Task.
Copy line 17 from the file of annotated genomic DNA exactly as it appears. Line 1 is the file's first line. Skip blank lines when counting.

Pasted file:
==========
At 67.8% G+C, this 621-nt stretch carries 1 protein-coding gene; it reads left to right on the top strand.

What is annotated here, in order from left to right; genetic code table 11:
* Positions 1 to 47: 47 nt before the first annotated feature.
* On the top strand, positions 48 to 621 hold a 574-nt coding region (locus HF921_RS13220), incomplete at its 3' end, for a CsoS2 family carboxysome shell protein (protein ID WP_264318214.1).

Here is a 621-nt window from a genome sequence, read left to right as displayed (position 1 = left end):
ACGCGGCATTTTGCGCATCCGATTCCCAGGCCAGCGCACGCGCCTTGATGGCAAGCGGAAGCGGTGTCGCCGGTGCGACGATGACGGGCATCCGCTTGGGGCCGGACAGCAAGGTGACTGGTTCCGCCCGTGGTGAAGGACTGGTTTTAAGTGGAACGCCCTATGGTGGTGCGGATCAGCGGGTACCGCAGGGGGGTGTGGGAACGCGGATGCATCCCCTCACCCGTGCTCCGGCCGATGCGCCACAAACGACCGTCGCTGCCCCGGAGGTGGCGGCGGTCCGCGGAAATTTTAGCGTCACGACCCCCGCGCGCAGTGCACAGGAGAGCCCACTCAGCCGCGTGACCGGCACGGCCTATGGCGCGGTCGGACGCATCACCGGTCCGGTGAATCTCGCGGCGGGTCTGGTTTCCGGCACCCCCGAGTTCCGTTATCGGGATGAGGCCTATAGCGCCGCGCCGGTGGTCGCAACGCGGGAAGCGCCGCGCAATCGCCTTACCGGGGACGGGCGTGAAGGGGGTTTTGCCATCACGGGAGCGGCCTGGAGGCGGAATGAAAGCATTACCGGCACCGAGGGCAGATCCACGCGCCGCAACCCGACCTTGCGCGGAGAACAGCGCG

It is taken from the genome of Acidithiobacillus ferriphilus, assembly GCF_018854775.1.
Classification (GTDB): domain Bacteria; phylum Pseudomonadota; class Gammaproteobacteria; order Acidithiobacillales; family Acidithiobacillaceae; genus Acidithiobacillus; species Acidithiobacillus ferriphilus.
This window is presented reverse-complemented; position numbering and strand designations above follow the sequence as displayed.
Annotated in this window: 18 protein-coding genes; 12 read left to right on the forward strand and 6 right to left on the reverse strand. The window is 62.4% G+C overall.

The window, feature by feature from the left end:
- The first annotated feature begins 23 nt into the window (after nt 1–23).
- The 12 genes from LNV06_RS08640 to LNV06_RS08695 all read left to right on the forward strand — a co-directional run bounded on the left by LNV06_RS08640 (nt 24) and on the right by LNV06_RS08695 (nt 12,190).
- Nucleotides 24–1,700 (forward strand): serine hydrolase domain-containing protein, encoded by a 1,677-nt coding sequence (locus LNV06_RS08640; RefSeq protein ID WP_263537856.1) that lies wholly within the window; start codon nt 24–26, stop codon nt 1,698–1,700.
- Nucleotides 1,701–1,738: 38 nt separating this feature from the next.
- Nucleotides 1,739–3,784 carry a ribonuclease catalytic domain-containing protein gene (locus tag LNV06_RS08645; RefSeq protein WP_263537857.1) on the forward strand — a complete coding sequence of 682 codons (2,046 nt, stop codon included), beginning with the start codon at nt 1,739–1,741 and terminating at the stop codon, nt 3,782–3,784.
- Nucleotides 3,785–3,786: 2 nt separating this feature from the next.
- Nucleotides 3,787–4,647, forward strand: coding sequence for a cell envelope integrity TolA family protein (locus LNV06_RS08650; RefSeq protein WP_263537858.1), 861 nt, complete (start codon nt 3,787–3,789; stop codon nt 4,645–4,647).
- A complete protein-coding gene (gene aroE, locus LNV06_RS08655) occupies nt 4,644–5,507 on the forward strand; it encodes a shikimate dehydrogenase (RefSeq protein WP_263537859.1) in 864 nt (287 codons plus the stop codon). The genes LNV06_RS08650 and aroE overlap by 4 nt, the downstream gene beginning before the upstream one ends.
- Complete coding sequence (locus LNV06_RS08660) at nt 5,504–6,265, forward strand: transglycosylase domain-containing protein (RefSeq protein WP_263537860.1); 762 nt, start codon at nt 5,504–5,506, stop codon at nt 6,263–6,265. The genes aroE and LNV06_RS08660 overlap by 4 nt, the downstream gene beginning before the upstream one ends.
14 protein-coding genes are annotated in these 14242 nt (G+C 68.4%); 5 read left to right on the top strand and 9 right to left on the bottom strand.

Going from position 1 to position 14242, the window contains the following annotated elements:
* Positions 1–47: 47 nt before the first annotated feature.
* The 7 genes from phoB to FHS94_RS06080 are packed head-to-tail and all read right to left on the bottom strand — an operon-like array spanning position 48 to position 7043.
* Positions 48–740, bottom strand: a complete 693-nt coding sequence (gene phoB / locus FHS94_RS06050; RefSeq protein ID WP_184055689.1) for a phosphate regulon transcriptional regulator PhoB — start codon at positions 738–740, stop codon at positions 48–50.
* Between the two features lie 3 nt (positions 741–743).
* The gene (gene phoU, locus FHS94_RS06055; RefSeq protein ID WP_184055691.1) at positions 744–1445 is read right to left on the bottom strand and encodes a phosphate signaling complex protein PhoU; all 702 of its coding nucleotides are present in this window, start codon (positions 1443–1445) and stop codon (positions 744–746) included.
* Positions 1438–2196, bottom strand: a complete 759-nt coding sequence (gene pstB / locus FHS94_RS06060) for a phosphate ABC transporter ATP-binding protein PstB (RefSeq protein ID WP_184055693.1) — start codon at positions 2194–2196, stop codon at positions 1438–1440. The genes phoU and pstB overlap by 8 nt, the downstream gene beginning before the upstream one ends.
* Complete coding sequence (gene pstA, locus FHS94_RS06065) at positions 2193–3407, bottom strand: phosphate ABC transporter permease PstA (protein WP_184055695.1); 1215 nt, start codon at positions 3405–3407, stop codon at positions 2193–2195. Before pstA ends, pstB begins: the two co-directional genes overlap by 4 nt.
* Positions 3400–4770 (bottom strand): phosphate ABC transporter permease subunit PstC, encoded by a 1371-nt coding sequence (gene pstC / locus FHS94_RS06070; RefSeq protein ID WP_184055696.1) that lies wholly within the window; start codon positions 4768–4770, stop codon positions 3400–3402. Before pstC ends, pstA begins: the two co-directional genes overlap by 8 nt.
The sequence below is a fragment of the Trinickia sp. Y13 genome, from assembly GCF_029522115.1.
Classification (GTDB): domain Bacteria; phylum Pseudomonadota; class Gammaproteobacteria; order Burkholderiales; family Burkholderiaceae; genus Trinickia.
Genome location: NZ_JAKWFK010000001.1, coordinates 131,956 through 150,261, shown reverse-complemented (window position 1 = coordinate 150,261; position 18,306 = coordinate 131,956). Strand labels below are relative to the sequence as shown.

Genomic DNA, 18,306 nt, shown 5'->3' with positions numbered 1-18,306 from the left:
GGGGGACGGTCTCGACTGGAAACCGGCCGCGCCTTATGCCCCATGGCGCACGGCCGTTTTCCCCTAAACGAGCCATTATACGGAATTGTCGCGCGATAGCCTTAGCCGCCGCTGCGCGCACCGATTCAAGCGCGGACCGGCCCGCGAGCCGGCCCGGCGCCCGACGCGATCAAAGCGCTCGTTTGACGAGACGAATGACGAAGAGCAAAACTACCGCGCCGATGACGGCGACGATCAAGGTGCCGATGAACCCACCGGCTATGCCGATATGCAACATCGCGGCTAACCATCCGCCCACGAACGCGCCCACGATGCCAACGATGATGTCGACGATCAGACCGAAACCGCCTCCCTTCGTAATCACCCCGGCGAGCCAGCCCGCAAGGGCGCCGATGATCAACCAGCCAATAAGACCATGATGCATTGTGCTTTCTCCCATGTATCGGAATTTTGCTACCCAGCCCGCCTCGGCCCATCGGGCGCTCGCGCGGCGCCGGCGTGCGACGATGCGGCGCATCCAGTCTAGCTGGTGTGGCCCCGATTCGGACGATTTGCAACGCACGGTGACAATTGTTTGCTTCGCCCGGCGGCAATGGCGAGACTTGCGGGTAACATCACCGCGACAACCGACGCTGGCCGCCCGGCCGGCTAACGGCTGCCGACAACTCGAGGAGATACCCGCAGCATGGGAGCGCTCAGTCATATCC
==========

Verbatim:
- Nucleotides 3,785–3,786: 2 nt separating this feature from the next.